Nepal, Gorkha, 3 May 2015  The Emergency Telecommunications Cluster (ETC) is a global network of organizations that work together to provide shared communications services in humanitarian emergencies. The ETC is one of the 11 clusters designated by the Inter-Agency Standing Committee (IASC).  Timely, predictable, and effective information and communications technology (ICT) services provided by the ETC support improved:  Response and coordination among humanitarian organizations Operational security environment for staff and assets Decision-making through timely access to critical information. Within 48 hours of a disaster, the ETC provides vital security communications services and voice and internet connectivity to assist the response community in their life-saving operations. Within four weeks, ETC services are expanded for continued emergency relief.  In the Photo: Close to five months after a 7.9 magnitude earthquake struck Nepal, the Emergency Telecommunications Cluster (ETC) operation has transitioned its services as local services are fully restored. The ETC was initially activated to provide the humanitarian community in Nepal with shared internet connectivity and security telecommunications services.  The ETC demobilized its services in Gorkha and the Humanitarian Staging Area (HSA) in Kathmandu on 28 September, and in Chautara and Charikot on 15 October. The extension of the VHF radio communication network is being handed over to United Nations Department of Safety and Security (UNDSS) in order to ensure continuity of long term services.  To those users who remain in Nepal, the ETC has provided support and advice on alternative and longer-term solutions, such as the use of local ISPs which are now restored in common operational areas.  Within the response timeframe, more than 1,550 humanitarians from over 250 organizations have registered to use ETC services in Nepal.  Photo: WFP/Mariko Hall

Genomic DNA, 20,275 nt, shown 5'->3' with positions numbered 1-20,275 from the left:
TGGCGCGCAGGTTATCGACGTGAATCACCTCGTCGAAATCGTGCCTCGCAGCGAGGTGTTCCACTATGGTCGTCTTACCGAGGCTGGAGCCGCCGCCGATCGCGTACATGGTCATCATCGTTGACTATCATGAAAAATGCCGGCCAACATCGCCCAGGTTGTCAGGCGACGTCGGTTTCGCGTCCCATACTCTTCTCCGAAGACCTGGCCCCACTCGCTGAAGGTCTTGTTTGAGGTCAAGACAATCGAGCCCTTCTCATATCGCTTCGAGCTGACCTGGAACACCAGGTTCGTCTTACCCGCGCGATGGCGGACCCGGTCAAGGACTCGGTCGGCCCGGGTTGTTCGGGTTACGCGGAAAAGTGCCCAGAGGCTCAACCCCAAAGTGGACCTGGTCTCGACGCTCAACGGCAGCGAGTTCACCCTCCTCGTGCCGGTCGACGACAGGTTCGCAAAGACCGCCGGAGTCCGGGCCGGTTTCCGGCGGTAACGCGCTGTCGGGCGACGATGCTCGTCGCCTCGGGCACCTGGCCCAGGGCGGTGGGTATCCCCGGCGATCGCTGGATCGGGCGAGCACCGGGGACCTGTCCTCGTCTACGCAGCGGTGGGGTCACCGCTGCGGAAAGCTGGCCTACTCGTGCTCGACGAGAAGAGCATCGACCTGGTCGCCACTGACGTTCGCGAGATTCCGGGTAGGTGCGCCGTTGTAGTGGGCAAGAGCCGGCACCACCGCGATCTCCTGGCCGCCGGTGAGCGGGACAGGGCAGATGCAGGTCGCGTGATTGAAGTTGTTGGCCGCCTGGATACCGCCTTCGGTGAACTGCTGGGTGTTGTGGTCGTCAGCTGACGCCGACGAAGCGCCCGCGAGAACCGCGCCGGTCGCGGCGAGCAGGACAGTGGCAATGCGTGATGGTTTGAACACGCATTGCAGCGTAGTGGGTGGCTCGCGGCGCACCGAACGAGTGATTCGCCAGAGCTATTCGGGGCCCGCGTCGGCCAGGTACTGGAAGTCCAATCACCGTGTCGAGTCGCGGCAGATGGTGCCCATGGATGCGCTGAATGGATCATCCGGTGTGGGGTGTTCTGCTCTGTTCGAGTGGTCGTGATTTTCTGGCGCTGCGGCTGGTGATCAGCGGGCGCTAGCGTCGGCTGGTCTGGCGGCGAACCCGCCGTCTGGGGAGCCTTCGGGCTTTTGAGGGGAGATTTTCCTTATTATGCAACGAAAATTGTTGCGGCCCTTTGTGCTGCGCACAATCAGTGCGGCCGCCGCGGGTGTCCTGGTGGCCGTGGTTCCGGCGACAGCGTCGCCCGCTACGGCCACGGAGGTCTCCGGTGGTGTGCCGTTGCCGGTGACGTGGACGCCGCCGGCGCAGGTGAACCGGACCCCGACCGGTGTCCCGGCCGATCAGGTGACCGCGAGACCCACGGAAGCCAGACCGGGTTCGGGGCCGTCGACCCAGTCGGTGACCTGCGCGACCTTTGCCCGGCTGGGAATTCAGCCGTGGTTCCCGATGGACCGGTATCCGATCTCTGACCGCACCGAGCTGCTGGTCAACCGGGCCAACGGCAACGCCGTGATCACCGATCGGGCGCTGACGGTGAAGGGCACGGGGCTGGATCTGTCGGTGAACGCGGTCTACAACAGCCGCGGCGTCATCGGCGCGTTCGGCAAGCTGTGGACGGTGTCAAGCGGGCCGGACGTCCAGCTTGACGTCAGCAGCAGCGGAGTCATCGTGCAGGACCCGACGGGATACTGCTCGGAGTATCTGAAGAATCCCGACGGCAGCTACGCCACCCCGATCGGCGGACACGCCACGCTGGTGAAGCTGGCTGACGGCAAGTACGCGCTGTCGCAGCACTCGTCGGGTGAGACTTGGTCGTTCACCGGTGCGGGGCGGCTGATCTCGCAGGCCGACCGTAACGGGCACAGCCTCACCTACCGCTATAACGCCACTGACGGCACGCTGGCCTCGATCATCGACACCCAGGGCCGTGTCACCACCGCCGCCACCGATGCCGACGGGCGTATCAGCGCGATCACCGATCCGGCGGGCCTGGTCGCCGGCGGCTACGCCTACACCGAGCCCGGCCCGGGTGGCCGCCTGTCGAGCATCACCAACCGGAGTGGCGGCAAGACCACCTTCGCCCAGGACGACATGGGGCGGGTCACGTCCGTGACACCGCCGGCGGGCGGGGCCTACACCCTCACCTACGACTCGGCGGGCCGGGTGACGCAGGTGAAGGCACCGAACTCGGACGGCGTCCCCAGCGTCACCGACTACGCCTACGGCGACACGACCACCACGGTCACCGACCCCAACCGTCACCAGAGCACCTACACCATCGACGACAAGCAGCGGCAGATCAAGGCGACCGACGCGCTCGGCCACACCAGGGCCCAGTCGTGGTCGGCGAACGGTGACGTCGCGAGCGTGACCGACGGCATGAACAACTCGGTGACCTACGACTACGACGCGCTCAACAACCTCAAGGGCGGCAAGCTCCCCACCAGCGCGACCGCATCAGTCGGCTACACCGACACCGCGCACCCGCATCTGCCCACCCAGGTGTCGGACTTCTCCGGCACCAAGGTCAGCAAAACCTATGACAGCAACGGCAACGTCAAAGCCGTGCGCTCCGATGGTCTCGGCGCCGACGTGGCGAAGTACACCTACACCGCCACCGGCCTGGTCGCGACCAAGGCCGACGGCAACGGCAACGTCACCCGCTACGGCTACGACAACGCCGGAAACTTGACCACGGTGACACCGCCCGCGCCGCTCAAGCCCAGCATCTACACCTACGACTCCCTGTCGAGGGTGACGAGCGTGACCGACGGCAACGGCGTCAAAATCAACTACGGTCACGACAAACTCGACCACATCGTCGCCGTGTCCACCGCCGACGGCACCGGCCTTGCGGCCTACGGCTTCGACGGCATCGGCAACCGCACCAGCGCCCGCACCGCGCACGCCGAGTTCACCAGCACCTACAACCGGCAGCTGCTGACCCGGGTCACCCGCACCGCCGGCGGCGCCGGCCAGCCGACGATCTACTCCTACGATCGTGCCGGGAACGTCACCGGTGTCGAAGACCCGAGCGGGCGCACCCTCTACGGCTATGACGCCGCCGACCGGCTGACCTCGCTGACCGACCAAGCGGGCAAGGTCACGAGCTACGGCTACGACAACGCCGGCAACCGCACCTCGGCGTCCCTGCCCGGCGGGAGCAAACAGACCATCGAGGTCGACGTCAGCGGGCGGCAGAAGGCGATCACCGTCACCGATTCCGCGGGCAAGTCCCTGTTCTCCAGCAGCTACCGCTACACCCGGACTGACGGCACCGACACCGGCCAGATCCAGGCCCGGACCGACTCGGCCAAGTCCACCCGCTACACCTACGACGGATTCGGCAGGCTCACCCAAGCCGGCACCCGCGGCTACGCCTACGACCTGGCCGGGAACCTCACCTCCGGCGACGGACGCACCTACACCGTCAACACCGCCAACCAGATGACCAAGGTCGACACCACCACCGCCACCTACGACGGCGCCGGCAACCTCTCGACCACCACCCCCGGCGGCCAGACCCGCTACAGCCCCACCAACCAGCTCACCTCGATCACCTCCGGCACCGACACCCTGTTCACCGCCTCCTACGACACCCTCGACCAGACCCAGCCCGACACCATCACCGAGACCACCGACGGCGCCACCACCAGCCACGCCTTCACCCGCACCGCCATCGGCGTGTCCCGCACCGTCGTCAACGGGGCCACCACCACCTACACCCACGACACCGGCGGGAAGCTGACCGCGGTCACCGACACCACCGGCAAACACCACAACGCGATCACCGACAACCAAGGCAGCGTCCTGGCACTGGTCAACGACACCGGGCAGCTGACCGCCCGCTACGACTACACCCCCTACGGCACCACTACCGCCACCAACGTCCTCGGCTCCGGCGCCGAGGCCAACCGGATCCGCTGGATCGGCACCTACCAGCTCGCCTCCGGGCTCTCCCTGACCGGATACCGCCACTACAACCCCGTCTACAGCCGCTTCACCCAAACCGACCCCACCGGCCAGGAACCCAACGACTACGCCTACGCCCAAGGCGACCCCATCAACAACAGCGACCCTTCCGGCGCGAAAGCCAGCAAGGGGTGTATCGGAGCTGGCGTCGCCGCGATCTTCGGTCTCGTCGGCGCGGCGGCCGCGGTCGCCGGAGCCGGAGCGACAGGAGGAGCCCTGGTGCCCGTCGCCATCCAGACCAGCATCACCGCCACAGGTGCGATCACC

NEP_20150503_W....JPG
2592 x 1944 px 91.44 x 68.58 cm 1888.00 kb
 
Nepal, Gorkha, 3 May 2015  The Emergency Telecommunications Cluster (ETC) is a global network of organizations that work together to provide shared communications services in humanitarian emergencies. The ETC is one of the 11 clusters designated by the Inter-Agency Standing Committee (IASC).  Timely, predictable, and effective information and communications technology (ICT) services provided by the ETC support improved:  Response and coordination among humanitarian organizations Operational security environment for staff and assets Decision-making through timely access to critical information. Within 48 hours of a disaster, the ETC provides vital security communications services and voice and internet connectivity to assist the response community in their life-saving operations. Within four weeks, ETC services are expanded for continued emergency relief.  In the Photo: Close to five months after a 7.9 magnitude earthquake struck Nepal, the Emergency Telecommunications Cluster (ETC) operation has transitioned its services as local services are fully restored. The ETC was initially activated to provide the humanitarian community in Nepal with shared internet connectivity and security telecommunications services.  The ETC demobilized its services in Gorkha and the Humanitarian Staging Area (HSA) in Kathmandu on 28 September, and in Chautara and Charikot on 15 October. The extension of the VHF radio communication network is being handed over to United Nations Department of Safety and Security (UNDSS) in order to ensure continuity of long term services.  To those users who remain in Nepal, the ETC has provided support and advice on alternative and longer-term solutions, such as the use of local ISPs which are now restored in common operational areas.  Within the response timeframe, more than 1,550 humanitarians from over 250 organizations have registered to use ETC services in Nepal.  Photo: WFP/Mariko Hall
NEP_20150503_W....JPG
2592 x 1944 px 91.44 x 68.58 cm 1909.00 kb